The strange, changing beauty of the central valley viewed from the road on Interstate 5.

There is a harsh beauty to it and the colors in the hills, earth, and sky are different every time. You've got the gigantic moving weather fronts, hundreds of rows of various agricultural plants, massive orchards. The colors run from golden brown to bright green to white with some yellows and reds thrown in. Then when the light is right things turn purple and blue.

When something looks especially spectacular or bizarre I like to pull off and take landscape photos. If you come over the office in San Francisco, some of them are on the walls. Watch out for the California Highway Patrol though if you try to take a picture from the shoulder of Highway 5 though - they don't like that.

So me, I'll just be sitting there in that ergo leather seat, enjoying the long straight drive (except for that one left turn), watching the sky in the valley, listening to the Ipod, maybe catching up on a few phone calls with old friends you don't normally make the time to call. (Yeah, yeah, hands free.) Stopping and finding some small weird café to eat it in. Maybe collecting a few random rusted objects from the side of the rode or a junk/antique store for my wife to use in one of her mixed media art projects. It might take me 8 or even 9 hours total - but to me so much more than worth it when compared with so-called "modern air travel."

Robert Lansdorp: Would you want this man interrogating you?

So does this article have anything to do with tennis whatsoever? Uh, I did start by saying the name of the tournament had changed and I expected everything else to be as amazing as usual. But if you've read these articles I been writing about the event for the last few years, you know every year has its surprises.

Dutch Free Press?

This year Robert Lansdorp is coming as an officially credentialed Tennisplayer correspondent, although he gets a kick of telling people he is actually representing the Dutch Free Press. He claims he's going to go to a lot of post match interviews and make the players really uncomfortable with some intense, aggressive questions. I can't wait until the idiotic general tennis media (did I say that?) experiences that addition to their presence. But then again maybe he'll be nice. That's what I like about Robert, he's unpredictable.

And then there are the players themselves. Over the years, we've filmed a lot of great players in depth at Indian Wells: Agassi, Sampras, Federer, Henin. And this year we'll continual that, developing archival footage of as many new players as possible. Our stroke archive is unsurpassed, which you already know if you are a subscriber. There are almost 40,000 clips of about 70 of the best players in the world, but it is always a work in progress so we can keep up with the game - and help you do the same. One of the things I'm proudest about on the site is this massive, living data base that gives us all the opportunity to continue to study and learn.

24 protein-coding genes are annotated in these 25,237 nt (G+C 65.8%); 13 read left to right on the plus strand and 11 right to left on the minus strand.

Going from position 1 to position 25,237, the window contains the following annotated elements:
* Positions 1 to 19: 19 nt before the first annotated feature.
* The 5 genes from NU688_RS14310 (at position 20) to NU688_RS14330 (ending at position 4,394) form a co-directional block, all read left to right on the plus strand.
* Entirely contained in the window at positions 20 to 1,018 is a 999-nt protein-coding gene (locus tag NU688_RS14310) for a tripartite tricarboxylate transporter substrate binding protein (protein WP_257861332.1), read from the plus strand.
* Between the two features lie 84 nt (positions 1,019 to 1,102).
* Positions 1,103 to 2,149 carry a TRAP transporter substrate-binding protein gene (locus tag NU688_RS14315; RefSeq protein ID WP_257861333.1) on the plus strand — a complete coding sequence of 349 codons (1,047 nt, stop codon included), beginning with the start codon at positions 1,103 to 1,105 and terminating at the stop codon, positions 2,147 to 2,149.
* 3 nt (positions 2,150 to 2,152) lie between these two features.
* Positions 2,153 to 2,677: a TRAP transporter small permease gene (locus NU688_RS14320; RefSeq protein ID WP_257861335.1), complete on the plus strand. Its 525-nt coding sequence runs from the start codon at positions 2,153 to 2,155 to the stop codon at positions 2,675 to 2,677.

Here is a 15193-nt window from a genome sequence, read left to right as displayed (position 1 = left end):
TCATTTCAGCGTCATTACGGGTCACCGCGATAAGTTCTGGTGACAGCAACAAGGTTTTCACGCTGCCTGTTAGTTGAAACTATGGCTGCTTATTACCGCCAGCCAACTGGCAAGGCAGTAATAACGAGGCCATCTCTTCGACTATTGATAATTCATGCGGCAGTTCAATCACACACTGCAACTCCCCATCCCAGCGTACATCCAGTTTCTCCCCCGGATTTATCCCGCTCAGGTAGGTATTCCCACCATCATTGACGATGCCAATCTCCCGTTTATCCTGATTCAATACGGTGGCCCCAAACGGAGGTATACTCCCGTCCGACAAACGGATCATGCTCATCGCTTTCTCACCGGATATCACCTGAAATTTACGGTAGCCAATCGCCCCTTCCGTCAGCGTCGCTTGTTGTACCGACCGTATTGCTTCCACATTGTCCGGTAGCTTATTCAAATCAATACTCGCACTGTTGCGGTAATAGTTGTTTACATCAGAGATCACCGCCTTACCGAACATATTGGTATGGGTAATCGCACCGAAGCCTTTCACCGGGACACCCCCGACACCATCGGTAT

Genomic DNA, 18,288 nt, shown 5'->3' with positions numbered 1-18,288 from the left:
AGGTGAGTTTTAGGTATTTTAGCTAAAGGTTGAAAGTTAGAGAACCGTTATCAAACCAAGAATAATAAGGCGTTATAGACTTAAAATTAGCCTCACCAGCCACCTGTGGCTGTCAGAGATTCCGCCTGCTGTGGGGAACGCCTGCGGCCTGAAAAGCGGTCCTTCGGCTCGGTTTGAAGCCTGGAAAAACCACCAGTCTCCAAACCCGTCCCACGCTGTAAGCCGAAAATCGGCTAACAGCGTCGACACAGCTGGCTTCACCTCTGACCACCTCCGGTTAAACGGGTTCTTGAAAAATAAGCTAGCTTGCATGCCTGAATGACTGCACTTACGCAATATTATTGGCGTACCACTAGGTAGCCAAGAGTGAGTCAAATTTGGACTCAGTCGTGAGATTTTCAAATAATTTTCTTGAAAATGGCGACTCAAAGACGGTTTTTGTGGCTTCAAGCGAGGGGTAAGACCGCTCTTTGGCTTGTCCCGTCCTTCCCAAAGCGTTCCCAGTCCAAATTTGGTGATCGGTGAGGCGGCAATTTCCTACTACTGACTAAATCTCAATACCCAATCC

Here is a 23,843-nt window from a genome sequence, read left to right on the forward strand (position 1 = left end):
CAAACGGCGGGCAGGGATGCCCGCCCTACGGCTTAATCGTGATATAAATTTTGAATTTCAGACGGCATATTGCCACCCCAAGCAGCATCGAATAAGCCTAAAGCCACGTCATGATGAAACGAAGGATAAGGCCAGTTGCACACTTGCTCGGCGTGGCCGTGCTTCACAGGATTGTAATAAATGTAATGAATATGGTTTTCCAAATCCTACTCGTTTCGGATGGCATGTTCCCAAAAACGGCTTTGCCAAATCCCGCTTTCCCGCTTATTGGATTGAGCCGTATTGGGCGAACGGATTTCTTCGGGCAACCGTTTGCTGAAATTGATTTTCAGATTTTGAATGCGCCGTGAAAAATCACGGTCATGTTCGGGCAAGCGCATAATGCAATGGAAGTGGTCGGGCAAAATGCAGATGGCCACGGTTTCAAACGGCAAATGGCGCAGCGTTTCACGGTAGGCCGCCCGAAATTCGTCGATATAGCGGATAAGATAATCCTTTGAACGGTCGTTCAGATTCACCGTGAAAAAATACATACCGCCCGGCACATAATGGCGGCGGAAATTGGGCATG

The Magic Bullet

I get lots of requests (sometimes rather agitated requests) to see certain strokes from certain players from our subscribers. It's what I call the "magic bullet" theory. "If I could just see Giles Simon's forehand (or whomever) then I could really take my game to the next level." And, as I have (patiently) tried to explain, it's not really like that. There is no magic bullet.

A chance to film new top players like Tsonga, Del Potro, and Simon.

It's more about the technical commonalities between the players - and studying them to see how all he variations in grips and swings interact and play out, not finding some "secret" in the stroke of anyone player. It's the larger patterns that matter. Because you won't find one player with one stroke with some radical biomechanical difference that no other human body has been able to develop or execute.

New women for the Stroke Archive could include Wozniacki and Safina.

So I'm hoping we will get a chance to film players like Jo Willie Tsonga, Juan Martin Del Potro, Dinara Safina, and yeah, even Giles Simon, young players who are in the top 10 and have already made names for themselves.

But we'll also be trying to catch a lot of other fantastic young players who are less well known and might be at the next level in the near or immediate future. Players like Marin Cilic, or Ernests Gulbis, or Caroline Wozniacki. Or maybe some player who makes it up through the qualifying that no one has really heard of yet. I remember having that experience filming a young player named Roger Federer on the outer courts at Indian Wells, though that has been a few years ago now.

Federer shows off for his fans on the awesome practice courts.